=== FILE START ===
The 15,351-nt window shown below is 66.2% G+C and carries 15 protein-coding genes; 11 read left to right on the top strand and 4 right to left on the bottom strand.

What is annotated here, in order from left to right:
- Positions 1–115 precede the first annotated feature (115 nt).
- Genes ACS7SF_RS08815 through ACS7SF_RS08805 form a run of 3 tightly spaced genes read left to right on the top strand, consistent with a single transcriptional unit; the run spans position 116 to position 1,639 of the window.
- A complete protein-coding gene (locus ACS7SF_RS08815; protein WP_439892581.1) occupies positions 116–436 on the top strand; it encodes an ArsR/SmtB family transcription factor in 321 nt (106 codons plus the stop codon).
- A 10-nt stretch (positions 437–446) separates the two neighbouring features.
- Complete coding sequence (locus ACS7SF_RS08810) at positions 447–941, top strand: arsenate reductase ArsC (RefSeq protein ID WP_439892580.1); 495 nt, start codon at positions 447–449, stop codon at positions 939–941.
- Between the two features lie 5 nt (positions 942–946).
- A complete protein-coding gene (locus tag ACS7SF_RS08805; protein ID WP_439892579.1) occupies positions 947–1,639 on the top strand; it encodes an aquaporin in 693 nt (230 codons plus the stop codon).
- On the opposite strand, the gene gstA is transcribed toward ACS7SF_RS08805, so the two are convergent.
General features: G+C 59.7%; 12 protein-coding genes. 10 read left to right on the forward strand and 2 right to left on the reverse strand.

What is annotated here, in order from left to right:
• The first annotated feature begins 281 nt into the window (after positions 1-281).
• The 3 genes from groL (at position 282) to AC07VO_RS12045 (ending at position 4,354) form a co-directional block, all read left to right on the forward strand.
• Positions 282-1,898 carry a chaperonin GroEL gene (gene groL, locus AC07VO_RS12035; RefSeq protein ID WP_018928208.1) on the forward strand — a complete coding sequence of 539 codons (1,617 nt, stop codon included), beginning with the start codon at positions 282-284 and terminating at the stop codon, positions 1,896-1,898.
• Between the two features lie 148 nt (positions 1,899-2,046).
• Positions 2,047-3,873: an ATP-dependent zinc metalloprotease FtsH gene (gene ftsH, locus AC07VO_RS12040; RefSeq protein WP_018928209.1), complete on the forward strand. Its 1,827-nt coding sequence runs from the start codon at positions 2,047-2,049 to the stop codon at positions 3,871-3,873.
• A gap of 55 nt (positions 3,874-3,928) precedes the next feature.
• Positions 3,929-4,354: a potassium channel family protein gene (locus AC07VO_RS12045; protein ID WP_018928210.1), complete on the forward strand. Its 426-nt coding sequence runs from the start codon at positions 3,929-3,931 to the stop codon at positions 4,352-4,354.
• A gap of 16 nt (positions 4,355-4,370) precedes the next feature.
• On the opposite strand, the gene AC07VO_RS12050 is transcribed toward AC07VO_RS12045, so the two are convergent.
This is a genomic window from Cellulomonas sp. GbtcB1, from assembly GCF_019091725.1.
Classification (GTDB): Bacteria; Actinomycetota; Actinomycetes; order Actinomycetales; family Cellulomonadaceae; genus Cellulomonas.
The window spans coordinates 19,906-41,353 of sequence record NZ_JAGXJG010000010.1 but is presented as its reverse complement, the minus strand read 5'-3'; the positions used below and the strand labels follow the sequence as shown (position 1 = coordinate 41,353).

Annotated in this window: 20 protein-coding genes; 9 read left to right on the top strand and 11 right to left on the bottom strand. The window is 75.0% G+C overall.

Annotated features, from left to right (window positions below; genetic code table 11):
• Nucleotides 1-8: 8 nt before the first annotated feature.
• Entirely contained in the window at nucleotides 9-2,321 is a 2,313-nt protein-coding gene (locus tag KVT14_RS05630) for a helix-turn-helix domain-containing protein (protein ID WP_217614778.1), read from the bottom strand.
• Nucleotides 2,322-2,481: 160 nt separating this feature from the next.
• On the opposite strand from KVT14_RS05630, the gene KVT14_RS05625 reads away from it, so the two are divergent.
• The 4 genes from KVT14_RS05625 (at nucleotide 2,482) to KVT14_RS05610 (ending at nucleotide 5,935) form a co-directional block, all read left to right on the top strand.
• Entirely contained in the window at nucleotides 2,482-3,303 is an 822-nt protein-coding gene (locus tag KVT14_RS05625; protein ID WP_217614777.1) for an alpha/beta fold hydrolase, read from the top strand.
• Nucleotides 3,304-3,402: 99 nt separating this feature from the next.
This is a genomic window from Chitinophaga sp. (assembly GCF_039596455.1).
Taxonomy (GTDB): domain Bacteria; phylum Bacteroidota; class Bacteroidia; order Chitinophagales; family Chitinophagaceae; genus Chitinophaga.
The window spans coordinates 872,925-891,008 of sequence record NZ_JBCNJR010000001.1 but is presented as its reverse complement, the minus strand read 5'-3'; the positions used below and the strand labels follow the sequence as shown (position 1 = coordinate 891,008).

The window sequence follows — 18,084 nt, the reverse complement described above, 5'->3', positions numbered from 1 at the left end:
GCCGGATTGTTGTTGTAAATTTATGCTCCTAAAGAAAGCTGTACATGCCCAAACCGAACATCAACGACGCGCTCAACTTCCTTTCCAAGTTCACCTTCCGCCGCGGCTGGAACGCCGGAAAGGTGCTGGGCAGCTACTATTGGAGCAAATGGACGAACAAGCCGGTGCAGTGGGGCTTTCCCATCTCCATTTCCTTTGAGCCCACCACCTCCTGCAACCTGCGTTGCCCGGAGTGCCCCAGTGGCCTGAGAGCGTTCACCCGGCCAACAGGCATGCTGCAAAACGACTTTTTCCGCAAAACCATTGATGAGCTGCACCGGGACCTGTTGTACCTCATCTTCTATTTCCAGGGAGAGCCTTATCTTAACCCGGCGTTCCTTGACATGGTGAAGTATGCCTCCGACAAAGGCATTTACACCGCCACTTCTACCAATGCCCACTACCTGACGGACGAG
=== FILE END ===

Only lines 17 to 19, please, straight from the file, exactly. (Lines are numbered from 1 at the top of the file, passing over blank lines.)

• Positions 2,047-3,873: an ATP-dependent zinc metalloprotease FtsH gene (gene ftsH, locus AC07VO_RS12040; RefSeq protein WP_018928209.1), complete on the forward strand. Its 1,827-nt coding sequence runs from the start codon at positions 2,047-2,049 to the stop codon at positions 3,871-3,873.
• A gap of 55 nt (positions 3,874-3,928) precedes the next feature.
• Positions 3,929-4,354: a potassium channel family protein gene (locus AC07VO_RS12045; protein ID WP_018928210.1), complete on the forward strand. Its 426-nt coding sequence runs from the start codon at positions 3,929-3,931 to the stop codon at positions 4,352-4,354.